Two days ago
Finextra reported on the 'hacktivist' Reckz0r.
In a nutshell, the hacker claimed initially to have hacked into Visa and Mastercard, and went on to
leak hundreds of account info. No worries though, he is a nice grey hat who just wants to expose security frailties, so no card numbers are shown. Later, he explained that, no, it was some other 79 banks that he broke
into and specifically
Chase was mentioned.
There are a few problems with his story though.
1) Unclean data
The list of accounts included duplicates, for example the same name and mailing address repeated with different email addresses. Names also had upper- and lower- cases. A few are simply gibberish you type when trying to get through an online form as quickly
as possible (isn't "fdsfsa" familiar?). I would like to think that databases of banks or credit card issuers are of higher standards in terms of data quality.
2) 11 accounts from American Express not mentioned
Reckz0r proudly claimed he got to MasterCard and VISA accounts. There are however 11 American Express accounts as well in the file he uploaded. If he did the job, is so proud about it and wants the world to know how insecure they are, I'm sure his
Twitter post would have read "VISA, MasterCard & Amex HACKED".
3) Identical info already showed up in Arabic hackers' site a week before
Probably the most damning evidence. As noted by
ZDNet, the exact same list of accounts had been posted in another hacker website a week ago. I'm not entirely confident the site is safe, hence no link here but you can always go through the ZDNet article. Another hacker OfficialComrade has also
exposed Reckz0r as a fraud. He is essentially a plagiarist. A thief of thieves.
The fact that Reckz0r is a fraud and really just assuming others' work as his own, does not take away the gravity of fact that our personal data is in the cloud and consequently highly susceptible to theft. Indeed, sometimes we even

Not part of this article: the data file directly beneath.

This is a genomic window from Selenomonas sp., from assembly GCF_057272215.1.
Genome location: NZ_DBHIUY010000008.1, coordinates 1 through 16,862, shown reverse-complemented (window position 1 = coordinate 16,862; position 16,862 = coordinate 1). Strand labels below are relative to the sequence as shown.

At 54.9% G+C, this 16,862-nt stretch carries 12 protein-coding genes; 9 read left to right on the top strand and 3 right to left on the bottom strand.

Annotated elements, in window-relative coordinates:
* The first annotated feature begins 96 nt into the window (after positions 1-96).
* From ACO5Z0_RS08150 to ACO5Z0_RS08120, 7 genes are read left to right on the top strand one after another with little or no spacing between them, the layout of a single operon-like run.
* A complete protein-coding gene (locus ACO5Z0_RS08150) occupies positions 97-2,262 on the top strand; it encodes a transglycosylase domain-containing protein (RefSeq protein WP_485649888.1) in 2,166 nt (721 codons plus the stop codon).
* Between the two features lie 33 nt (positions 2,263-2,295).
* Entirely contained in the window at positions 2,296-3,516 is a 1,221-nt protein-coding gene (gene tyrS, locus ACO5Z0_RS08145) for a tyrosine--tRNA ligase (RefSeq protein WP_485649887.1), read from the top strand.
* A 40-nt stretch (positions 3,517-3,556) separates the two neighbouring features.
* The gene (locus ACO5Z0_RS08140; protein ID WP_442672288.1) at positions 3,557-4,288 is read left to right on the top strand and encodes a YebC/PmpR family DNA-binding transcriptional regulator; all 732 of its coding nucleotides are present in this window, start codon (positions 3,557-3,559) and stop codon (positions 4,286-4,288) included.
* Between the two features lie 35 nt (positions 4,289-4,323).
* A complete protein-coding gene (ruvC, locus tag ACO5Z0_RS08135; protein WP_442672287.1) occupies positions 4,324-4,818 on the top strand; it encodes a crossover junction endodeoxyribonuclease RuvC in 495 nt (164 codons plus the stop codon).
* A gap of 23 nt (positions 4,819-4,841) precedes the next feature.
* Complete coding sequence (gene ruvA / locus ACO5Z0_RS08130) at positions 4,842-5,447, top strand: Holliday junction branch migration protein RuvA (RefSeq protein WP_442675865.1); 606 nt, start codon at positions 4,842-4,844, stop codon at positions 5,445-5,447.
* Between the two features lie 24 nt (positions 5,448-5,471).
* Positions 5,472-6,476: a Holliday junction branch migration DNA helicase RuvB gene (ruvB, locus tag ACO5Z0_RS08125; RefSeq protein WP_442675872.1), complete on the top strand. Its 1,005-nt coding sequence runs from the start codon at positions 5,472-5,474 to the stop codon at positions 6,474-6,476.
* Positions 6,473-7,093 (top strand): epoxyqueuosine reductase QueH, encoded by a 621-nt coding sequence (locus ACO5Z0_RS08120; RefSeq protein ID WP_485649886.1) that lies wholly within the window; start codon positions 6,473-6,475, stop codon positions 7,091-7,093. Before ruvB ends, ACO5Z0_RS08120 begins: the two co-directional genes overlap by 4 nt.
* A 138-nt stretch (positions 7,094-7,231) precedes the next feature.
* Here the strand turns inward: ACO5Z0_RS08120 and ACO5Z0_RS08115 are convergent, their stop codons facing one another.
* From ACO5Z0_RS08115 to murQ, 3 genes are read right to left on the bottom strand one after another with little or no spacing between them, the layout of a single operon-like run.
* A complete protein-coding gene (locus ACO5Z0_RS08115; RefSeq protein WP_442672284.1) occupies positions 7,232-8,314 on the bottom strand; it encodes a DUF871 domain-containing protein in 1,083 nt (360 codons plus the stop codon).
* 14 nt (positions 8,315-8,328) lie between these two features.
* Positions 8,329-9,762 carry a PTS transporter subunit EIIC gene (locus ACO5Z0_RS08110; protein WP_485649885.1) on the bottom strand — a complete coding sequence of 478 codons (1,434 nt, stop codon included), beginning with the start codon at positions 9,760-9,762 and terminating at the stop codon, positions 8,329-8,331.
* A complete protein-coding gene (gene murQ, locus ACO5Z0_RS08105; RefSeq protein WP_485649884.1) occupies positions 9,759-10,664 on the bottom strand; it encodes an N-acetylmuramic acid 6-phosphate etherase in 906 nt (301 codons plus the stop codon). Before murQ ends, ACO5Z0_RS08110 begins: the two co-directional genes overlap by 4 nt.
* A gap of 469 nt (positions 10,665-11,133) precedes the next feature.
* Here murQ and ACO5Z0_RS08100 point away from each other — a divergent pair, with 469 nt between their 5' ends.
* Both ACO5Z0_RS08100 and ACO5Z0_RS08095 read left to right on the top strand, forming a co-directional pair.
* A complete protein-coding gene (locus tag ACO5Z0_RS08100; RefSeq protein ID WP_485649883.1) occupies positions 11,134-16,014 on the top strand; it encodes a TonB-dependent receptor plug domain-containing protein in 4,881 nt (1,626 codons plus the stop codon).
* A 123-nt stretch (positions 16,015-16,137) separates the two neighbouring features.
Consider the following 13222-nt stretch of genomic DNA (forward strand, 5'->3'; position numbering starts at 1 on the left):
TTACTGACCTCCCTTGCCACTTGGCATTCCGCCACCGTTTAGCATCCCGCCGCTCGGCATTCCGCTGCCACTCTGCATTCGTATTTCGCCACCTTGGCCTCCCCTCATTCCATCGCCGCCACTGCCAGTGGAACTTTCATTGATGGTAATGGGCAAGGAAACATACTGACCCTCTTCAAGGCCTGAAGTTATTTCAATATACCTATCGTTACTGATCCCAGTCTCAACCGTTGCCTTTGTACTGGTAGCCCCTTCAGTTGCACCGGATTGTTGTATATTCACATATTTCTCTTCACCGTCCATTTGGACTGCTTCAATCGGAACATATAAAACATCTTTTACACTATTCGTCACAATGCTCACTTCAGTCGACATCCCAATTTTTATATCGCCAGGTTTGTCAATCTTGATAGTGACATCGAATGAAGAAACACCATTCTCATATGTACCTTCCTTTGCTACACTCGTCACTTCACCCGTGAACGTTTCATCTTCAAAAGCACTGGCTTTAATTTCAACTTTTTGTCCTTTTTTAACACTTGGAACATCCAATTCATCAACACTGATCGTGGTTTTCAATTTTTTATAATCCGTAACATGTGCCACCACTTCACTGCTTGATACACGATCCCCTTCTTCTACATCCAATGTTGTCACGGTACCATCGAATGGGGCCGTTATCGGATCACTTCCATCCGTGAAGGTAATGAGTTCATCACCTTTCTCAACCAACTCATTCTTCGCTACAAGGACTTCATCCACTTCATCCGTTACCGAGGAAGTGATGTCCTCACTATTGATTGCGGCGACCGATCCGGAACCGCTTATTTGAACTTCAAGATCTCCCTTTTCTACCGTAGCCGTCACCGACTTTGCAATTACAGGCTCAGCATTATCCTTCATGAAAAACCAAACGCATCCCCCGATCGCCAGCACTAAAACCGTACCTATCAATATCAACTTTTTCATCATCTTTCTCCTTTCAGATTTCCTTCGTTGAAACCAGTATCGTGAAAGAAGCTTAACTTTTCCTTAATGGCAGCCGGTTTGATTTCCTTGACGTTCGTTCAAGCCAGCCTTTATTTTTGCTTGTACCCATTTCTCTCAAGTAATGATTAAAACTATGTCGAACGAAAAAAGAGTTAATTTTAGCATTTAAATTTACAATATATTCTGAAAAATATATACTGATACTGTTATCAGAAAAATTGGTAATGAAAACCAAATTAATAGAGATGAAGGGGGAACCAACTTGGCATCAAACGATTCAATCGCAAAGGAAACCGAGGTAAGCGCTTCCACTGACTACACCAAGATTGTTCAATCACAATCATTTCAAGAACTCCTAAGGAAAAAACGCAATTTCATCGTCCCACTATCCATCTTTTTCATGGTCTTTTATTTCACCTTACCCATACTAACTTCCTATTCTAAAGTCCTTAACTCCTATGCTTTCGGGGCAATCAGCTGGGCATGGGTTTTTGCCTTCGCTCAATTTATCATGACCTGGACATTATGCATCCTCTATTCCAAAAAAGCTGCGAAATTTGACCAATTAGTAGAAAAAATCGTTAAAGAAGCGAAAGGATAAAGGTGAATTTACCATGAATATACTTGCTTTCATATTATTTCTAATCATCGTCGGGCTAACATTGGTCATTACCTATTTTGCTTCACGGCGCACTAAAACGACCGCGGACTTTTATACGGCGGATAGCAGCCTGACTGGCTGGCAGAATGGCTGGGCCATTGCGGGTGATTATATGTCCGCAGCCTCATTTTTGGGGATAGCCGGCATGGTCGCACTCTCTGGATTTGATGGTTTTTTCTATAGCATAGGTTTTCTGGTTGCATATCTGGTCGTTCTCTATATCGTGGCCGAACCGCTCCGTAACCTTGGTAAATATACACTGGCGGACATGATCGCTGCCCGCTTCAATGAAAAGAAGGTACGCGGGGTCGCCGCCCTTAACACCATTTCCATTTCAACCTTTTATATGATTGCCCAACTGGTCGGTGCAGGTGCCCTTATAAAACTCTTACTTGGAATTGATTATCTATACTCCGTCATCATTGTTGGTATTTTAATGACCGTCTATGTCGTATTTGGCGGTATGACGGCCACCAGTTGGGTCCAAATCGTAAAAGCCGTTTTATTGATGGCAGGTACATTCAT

give it away happily. My personal takeaways from this story:
1) Surfer beware
Don't leave your personal / card details with just any site on the internet. Many do not have multi-faceted ways to securely transmit and store your data. Worse, some
purposefully misuse your information. For practical purposes, we just have to trust the big boys (your bank, or Amazon, for example) for now.
2) Not the end of the cyberworld
Don't panic just yet; Reckz0r very likely did not hack the 79 banks he claims to have broken into. And your personal info is not getting hacked into everyday; SSLs, AESes and SHAs can still put up a fight. Having said that, there are still others who have
clearly found a backdoor somewhere to obtain this list, and this is hardly the
only case around.
3) Keeping up with the Joneses in security
Data security on the internet is a constant battle between good and evil. There will never be a silver bullet to protecting data. Should we give up the conveniences of say, internet banking and payment then? Certainly not. Even ATM
fraud is here to stay, and so are ATMs. However, that means the good guys must relentlessly be on the lookout for cyber criminals, and overheads for banks, e-merchants and the likes will only increase.
4) Be skeptical
Don't believe everything you read on the internet.
Wikipedia has given us much hope but probably illusion that information online is second only to the gospel truth, but always read with a critical and inquisitive mind. Wait - do you believe what you just read?